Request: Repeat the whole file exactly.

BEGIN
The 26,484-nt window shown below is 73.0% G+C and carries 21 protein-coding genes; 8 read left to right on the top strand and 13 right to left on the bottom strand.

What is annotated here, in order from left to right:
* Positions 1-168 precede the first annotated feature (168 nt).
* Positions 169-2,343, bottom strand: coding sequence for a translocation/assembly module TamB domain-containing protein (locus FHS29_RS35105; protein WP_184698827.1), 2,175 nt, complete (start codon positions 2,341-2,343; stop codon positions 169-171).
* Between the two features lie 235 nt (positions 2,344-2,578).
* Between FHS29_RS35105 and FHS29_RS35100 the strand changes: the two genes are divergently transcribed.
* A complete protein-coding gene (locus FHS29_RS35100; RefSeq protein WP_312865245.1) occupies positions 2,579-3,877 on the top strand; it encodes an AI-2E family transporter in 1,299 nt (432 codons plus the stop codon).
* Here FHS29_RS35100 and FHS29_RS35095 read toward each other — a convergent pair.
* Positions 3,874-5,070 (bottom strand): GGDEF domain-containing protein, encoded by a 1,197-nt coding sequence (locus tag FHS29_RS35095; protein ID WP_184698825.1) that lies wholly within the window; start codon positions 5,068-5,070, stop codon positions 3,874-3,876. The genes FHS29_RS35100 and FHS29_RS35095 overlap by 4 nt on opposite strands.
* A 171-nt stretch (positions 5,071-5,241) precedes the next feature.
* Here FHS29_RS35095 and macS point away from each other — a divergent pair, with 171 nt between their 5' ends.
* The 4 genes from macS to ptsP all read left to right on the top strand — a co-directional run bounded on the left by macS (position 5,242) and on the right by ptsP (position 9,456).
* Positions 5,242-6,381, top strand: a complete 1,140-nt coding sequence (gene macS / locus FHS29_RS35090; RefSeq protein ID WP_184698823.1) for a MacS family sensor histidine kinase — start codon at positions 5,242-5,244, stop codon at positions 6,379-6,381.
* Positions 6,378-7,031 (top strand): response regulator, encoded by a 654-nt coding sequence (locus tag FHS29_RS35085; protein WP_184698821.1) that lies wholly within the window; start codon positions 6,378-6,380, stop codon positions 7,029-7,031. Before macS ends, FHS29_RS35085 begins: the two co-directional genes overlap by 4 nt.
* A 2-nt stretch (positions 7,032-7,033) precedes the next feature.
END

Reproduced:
The 26,484-nt window shown below is 73.0% G+C and carries 21 protein-coding genes; 8 read left to right on the top strand and 13 right to left on the bottom strand.

What is annotated here, in order from left to right:
* Positions 1-168 precede the first annotated feature (168 nt).
* Positions 169-2,343, bottom strand: coding sequence for a translocation/assembly module TamB domain-containing protein (locus FHS29_RS35105; protein WP_184698827.1), 2,175 nt, complete (start codon positions 2,341-2,343; stop codon positions 169-171).
* Between the two features lie 235 nt (positions 2,344-2,578).
* Between FHS29_RS35105 and FHS29_RS35100 the strand changes: the two genes are divergently transcribed.
* A complete protein-coding gene (locus FHS29_RS35100; RefSeq protein WP_312865245.1) occupies positions 2,579-3,877 on the top strand; it encodes an AI-2E family transporter in 1,299 nt (432 codons plus the stop codon).
* Here FHS29_RS35100 and FHS29_RS35095 read toward each other — a convergent pair.
* Positions 3,874-5,070 (bottom strand): GGDEF domain-containing protein, encoded by a 1,197-nt coding sequence (locus tag FHS29_RS35095; protein ID WP_184698825.1) that lies wholly within the window; start codon positions 5,068-5,070, stop codon positions 3,874-3,876. The genes FHS29_RS35100 and FHS29_RS35095 overlap by 4 nt on opposite strands.
* A 171-nt stretch (positions 5,071-5,241) precedes the next feature.
* Here FHS29_RS35095 and macS point away from each other — a divergent pair, with 171 nt between their 5' ends.
* The 4 genes from macS to ptsP all read left to right on the top strand — a co-directional run bounded on the left by macS (position 5,242) and on the right by ptsP (position 9,456).
* Positions 5,242-6,381, top strand: a complete 1,140-nt coding sequence (gene macS / locus FHS29_RS35090; RefSeq protein ID WP_184698823.1) for a MacS family sensor histidine kinase — start codon at positions 5,242-5,244, stop codon at positions 6,379-6,381.
* Positions 6,378-7,031 (top strand): response regulator, encoded by a 654-nt coding sequence (locus tag FHS29_RS35085; protein WP_184698821.1) that lies wholly within the window; start codon positions 6,378-6,380, stop codon positions 7,029-7,031. Before macS ends, FHS29_RS35085 begins: the two co-directional genes overlap by 4 nt.
* A 2-nt stretch (positions 7,032-7,033) precedes the next feature.